Wednesday, March 23, 2011

Review: The MacPhail's Collection Tamdhu 8 year old Single Malt Scotch

In the past, the Tamdhu Distillery, in the town of Knockando, always produced what I found to be a gentle and pleasing introduction to single malt scotch.  A great starting point and for that matter, always enjoyable to return to every once in a while.

The house style if you will is invariably smooth and easy-going.  No over powering flavors and usually a rounded, soft mouth feel.   Unfortunately, this old Speyside distillery (founded in 1897) was closed by its owner, The Edrington Group, in April 2010.  Reasons are invariably vague.  The Edrington spokespeople blamed the weak economy at the time and the need to "rebalance its distillation capacity."  For further Orwellian double talk akin to a White House press secretary, more Edrington quotes are available in a news article on the closure of Tamdhu by clicking here.  The bottom line I figure is its all about saving dollars and cents (and sacking 30 hard working people).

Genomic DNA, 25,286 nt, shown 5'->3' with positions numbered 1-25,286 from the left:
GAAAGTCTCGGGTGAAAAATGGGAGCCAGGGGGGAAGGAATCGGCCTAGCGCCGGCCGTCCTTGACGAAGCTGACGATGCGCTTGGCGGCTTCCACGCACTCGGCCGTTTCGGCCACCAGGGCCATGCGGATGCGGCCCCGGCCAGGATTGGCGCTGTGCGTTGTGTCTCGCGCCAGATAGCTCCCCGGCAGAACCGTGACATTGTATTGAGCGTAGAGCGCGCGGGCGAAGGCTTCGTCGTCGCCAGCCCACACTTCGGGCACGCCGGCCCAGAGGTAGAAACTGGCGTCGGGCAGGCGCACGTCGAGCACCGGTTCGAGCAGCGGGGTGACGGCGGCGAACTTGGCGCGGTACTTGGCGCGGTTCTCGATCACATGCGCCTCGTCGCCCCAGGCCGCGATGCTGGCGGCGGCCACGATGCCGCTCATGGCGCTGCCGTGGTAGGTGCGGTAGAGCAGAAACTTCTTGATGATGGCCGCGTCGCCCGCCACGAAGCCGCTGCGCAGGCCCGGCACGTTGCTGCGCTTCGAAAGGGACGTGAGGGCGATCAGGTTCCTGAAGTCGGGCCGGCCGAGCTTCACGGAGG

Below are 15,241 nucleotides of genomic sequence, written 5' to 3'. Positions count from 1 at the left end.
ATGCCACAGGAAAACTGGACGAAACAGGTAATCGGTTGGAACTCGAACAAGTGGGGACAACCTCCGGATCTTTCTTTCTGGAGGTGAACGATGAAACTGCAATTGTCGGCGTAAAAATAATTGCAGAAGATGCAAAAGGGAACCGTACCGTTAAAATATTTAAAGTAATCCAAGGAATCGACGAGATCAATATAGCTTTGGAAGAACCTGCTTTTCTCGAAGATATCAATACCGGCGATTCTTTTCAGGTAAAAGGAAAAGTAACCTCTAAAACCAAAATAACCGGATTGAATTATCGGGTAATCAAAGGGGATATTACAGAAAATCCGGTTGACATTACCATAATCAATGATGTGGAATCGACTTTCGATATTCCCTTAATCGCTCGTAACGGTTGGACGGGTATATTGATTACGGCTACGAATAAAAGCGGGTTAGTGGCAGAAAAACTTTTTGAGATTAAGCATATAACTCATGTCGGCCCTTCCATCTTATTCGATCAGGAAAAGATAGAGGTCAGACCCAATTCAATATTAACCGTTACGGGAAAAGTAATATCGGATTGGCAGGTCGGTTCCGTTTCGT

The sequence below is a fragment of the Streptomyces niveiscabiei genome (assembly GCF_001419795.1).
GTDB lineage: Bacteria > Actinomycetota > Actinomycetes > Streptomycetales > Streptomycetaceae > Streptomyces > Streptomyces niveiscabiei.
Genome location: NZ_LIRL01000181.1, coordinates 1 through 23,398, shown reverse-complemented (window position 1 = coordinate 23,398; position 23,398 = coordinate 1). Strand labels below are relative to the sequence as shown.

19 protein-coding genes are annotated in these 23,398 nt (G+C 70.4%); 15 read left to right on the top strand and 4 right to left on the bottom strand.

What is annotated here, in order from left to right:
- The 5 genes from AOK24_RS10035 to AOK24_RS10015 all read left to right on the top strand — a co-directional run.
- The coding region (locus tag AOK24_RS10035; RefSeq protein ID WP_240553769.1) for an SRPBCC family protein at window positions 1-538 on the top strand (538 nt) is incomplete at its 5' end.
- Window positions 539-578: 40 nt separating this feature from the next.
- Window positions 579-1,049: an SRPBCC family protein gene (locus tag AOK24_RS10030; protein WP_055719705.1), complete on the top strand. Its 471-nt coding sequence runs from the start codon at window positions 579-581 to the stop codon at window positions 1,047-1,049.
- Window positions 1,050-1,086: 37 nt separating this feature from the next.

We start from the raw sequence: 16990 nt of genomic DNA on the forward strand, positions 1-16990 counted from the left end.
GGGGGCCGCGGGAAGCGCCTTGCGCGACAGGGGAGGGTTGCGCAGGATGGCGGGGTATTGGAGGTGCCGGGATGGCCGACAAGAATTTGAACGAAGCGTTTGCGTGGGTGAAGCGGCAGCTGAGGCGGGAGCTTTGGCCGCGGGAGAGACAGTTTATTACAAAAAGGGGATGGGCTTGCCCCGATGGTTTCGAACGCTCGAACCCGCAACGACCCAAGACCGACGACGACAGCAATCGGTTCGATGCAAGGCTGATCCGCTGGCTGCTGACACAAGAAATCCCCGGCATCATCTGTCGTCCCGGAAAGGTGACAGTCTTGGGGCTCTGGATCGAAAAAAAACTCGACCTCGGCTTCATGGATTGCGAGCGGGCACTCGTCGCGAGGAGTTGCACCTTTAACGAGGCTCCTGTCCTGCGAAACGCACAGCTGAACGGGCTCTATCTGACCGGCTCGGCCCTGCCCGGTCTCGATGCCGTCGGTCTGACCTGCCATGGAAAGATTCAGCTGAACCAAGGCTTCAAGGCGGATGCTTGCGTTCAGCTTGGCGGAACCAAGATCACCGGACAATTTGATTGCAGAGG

When the Tamdhu distillery was in operation, its output was an ingredient whisky for a number of unremarkable entry level scotch blends like: Famous GrouseJ & B Rare and Cutty Sark.  The distillery cranked out a vast sea of 4 million gallons a year.  The majority went for blending, but the distillery did bottle some single malt, usually with no age statement, but later there was a ten year old.  Tamdhu was never a darling of the whisky critics.  Lacked the magic they required in their drams (or maybe their pocket books . . .).  But, for the average Joe, Sue and myself, it hit all the right notes.  Smooth, pleasing and friendly.